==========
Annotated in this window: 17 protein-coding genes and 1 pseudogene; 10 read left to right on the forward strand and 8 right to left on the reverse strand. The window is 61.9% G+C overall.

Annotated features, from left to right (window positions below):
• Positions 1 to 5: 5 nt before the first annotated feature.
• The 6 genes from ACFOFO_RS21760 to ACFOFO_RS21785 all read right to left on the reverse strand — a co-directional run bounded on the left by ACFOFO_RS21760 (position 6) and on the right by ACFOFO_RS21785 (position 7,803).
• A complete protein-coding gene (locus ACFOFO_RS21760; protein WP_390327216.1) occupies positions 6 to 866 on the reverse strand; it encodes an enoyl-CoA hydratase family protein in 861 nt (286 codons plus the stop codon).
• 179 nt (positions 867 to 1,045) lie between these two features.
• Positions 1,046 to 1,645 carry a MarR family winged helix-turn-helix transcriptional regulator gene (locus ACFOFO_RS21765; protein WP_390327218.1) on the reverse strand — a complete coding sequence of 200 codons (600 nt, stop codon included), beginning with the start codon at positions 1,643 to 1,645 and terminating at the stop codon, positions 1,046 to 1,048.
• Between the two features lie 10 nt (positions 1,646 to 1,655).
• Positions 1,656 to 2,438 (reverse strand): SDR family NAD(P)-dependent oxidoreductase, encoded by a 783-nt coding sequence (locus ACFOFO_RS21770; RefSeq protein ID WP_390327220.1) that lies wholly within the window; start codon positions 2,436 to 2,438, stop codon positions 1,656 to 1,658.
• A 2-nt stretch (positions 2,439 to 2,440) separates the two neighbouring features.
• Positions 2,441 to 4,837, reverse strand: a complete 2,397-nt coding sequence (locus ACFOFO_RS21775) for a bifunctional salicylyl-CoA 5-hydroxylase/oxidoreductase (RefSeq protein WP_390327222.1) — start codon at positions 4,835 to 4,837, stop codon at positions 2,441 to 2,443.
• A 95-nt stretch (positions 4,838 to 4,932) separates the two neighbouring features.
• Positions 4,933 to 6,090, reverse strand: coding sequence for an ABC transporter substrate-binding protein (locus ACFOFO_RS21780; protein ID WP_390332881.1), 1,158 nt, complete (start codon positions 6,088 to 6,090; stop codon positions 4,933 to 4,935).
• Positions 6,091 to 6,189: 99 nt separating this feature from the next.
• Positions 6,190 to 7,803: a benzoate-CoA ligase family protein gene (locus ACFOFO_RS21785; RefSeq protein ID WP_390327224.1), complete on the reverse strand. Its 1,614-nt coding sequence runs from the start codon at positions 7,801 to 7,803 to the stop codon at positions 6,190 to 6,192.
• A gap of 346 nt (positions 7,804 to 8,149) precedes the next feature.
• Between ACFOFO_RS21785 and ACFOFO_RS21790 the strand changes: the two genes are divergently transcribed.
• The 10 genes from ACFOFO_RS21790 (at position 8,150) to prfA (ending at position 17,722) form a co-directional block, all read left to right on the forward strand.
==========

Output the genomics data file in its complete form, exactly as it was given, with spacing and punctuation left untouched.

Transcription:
Annotated in this window: 17 protein-coding genes and 1 pseudogene; 10 read left to right on the forward strand and 8 right to left on the reverse strand. The window is 61.9% G+C overall.

Annotated features, from left to right (window positions below):
• Positions 1 to 5: 5 nt before the first annotated feature.
• The 6 genes from ACFOFO_RS21760 to ACFOFO_RS21785 all read right to left on the reverse strand — a co-directional run bounded on the left by ACFOFO_RS21760 (position 6) and on the right by ACFOFO_RS21785 (position 7,803).
• A complete protein-coding gene (locus ACFOFO_RS21760; protein WP_390327216.1) occupies positions 6 to 866 on the reverse strand; it encodes an enoyl-CoA hydratase family protein in 861 nt (286 codons plus the stop codon).
• 179 nt (positions 867 to 1,045) lie between these two features.
• Positions 1,046 to 1,645 carry a MarR family winged helix-turn-helix transcriptional regulator gene (locus ACFOFO_RS21765; protein WP_390327218.1) on the reverse strand — a complete coding sequence of 200 codons (600 nt, stop codon included), beginning with the start codon at positions 1,643 to 1,645 and terminating at the stop codon, positions 1,046 to 1,048.
• Between the two features lie 10 nt (positions 1,646 to 1,655).
• Positions 1,656 to 2,438 (reverse strand): SDR family NAD(P)-dependent oxidoreductase, encoded by a 783-nt coding sequence (locus ACFOFO_RS21770; RefSeq protein ID WP_390327220.1) that lies wholly within the window; start codon positions 2,436 to 2,438, stop codon positions 1,656 to 1,658.
• A 2-nt stretch (positions 2,439 to 2,440) separates the two neighbouring features.
• Positions 2,441 to 4,837, reverse strand: a complete 2,397-nt coding sequence (locus ACFOFO_RS21775) for a bifunctional salicylyl-CoA 5-hydroxylase/oxidoreductase (RefSeq protein WP_390327222.1) — start codon at positions 4,835 to 4,837, stop codon at positions 2,441 to 2,443.
• A 95-nt stretch (positions 4,838 to 4,932) separates the two neighbouring features.
• Positions 4,933 to 6,090, reverse strand: coding sequence for an ABC transporter substrate-binding protein (locus ACFOFO_RS21780; protein ID WP_390332881.1), 1,158 nt, complete (start codon positions 6,088 to 6,090; stop codon positions 4,933 to 4,935).
• Positions 6,091 to 6,189: 99 nt separating this feature from the next.
• Positions 6,190 to 7,803: a benzoate-CoA ligase family protein gene (locus ACFOFO_RS21785; RefSeq protein ID WP_390327224.1), complete on the reverse strand. Its 1,614-nt coding sequence runs from the start codon at positions 7,801 to 7,803 to the stop codon at positions 6,190 to 6,192.
• A gap of 346 nt (positions 7,804 to 8,149) precedes the next feature.
• Between ACFOFO_RS21785 and ACFOFO_RS21790 the strand changes: the two genes are divergently transcribed.
• The 10 genes from ACFOFO_RS21790 (at position 8,150) to prfA (ending at position 17,722) form a co-directional block, all read left to right on the forward strand.